WPCNR COMMON COUNCIL CHRONICLE EXAMINER. From the City of White Plains May 8, 2019 UPDATED WITH 2019 INCOME ELIGIBILITY REQUIREMENTS AND 2019 AFFORDABLE HOUSING RENTS FROM CITY WEBSITE, MAY 9
UPDATED MAY 11, 2019 WITH DEMONSTRATION OF A DEVELOPER BUYOUT (RED BLOCK IN STORY) OF AFFORDABLE HOUSING OBLIGATION. :
The White Plains Common Council passed significant changes to the city’s Affordable Rental Housing Program at their May meeting Monday evening. The changes had originally been proposed in February by Mayor Roach and represent a focused effort and commitment by the Mayor and Common Council to increase the overall number of affordable housing units in the city. With these changes the City of White Plains Affordable Rental Housing Program will become one of the most progressive in the region.
The City of White Plains has shown a strong commitment to affordable housing. Its program, which has been in place since 2003, requires multi-family developments to provide a 10% set-aside of affordable units reserved for those at 80% of the Westchester County Area Median Income (AMI) range. Alternatively, a developer could seek Common Council approval to provide 6% affordable units at the lower 60% AMI range. AMI is determined annually by HUD.
“While this program has certainly been successful in creating affordable rental housing units in the city, we recognize that maintaining White Plains as an affordable place to live for people of all income levels strengthens our city. It also requires our consistent attention to ensure that our program is meeting the housing needs of our residents,” said Mayor Tom Roach.
Council Member Nadine Hunt-Robinson said, ‘We are always looking for ways to improve our City, and the expansion of our affordable housing program ensures that White Plains remains accessible to people of varied income levels. This is vital to maintaining the diversity that makes our City a great place to live, work and play. In addition, after championing an increase to SCRIE/DRIE protections a few years ago, I am pleased that we are now raising the income eligibility limit further to the state maximum.”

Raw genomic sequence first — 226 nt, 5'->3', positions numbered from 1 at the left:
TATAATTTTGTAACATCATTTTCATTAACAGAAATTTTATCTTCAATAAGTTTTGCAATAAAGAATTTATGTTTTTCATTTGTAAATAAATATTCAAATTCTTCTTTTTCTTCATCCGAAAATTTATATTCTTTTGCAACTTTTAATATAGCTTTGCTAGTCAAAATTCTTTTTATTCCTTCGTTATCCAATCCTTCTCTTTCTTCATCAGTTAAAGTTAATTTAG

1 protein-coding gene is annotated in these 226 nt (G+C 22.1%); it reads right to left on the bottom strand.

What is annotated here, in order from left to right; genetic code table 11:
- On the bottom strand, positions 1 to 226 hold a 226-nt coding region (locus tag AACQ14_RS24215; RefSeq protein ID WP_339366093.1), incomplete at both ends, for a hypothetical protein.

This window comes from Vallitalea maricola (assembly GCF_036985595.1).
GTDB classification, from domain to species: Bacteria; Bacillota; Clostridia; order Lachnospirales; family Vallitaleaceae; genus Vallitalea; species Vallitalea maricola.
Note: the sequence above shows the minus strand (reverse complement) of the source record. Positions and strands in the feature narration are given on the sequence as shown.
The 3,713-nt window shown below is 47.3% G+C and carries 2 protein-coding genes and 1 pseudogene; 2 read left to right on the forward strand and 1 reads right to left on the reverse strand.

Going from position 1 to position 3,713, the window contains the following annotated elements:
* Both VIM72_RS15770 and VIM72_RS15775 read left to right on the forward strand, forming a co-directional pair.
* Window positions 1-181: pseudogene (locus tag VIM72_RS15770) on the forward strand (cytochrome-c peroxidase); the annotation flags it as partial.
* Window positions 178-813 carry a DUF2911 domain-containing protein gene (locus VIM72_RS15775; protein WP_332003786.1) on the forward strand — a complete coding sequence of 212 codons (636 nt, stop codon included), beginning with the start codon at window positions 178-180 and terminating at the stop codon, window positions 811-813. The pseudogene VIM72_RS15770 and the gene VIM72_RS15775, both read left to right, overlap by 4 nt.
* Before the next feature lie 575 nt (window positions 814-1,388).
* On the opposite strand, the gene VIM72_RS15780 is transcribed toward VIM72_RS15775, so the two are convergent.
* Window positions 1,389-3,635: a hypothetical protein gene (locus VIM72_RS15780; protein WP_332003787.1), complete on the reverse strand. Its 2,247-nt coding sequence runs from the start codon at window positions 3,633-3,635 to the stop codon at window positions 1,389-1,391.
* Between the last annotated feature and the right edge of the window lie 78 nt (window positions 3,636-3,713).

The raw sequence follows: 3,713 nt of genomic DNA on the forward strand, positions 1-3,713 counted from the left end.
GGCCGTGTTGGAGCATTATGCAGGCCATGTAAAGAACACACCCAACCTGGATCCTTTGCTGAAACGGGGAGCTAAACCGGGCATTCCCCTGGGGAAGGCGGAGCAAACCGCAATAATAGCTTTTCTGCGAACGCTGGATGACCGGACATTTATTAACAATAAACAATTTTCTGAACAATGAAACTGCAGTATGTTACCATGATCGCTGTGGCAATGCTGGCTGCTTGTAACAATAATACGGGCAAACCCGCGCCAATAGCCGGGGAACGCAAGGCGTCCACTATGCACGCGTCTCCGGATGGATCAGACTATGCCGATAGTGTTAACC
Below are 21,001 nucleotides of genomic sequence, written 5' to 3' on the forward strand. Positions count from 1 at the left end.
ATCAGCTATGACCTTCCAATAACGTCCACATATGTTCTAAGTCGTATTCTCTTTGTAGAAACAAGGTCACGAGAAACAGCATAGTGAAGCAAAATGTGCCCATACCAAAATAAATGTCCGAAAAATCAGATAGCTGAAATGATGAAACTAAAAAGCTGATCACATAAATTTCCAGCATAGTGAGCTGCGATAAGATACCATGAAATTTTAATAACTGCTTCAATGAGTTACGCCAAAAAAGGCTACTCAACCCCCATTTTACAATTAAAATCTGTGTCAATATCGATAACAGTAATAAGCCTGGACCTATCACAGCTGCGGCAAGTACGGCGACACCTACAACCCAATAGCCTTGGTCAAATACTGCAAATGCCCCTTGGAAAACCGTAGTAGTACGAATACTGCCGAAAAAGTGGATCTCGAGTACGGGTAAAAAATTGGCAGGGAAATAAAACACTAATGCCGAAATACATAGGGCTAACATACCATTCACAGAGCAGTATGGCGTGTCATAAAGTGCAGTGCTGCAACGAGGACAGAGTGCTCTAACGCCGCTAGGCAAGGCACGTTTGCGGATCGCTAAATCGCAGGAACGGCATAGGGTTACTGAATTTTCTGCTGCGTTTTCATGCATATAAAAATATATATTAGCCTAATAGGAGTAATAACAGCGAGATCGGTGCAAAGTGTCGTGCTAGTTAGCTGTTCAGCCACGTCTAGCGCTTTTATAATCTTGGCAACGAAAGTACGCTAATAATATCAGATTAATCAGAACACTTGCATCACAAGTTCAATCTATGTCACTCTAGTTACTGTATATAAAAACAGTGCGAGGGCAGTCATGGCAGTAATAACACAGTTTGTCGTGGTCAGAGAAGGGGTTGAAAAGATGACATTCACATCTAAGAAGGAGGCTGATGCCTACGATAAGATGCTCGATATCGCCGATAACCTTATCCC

The legislation passed on May 6th expands the City’s Affordable Rental Housing Program (ARHP) in several ways. First, it would make the program applicable citywide in areas where multi-family housing with 10 or more units is permitted by the Zoning Code. Currently, the program applies primarily in the downtown area.
Second, the proposal expands eligibility for the program to those whose incomes are 50% of AMI. The City’s current Analysis of Impediments to Fair Housing Choice reveals that there are few housing options for those in this income range. Subsidized housing exists for those whose income is below the 50% AMI threshold, and the ARHP is available to those whose income is above this threshold. This change would close an important identified gap in the current program.
Third, the proposal would increase affordable set aside amounts to 12% of units at 80% AMI and to 8% at 50% and 60% AMI. Developers would have the discretion to select either the 8% or 12% option.
Fourth, the proposal would establish a buy-out of up to 25 of the required affordable rental units as an option for developers.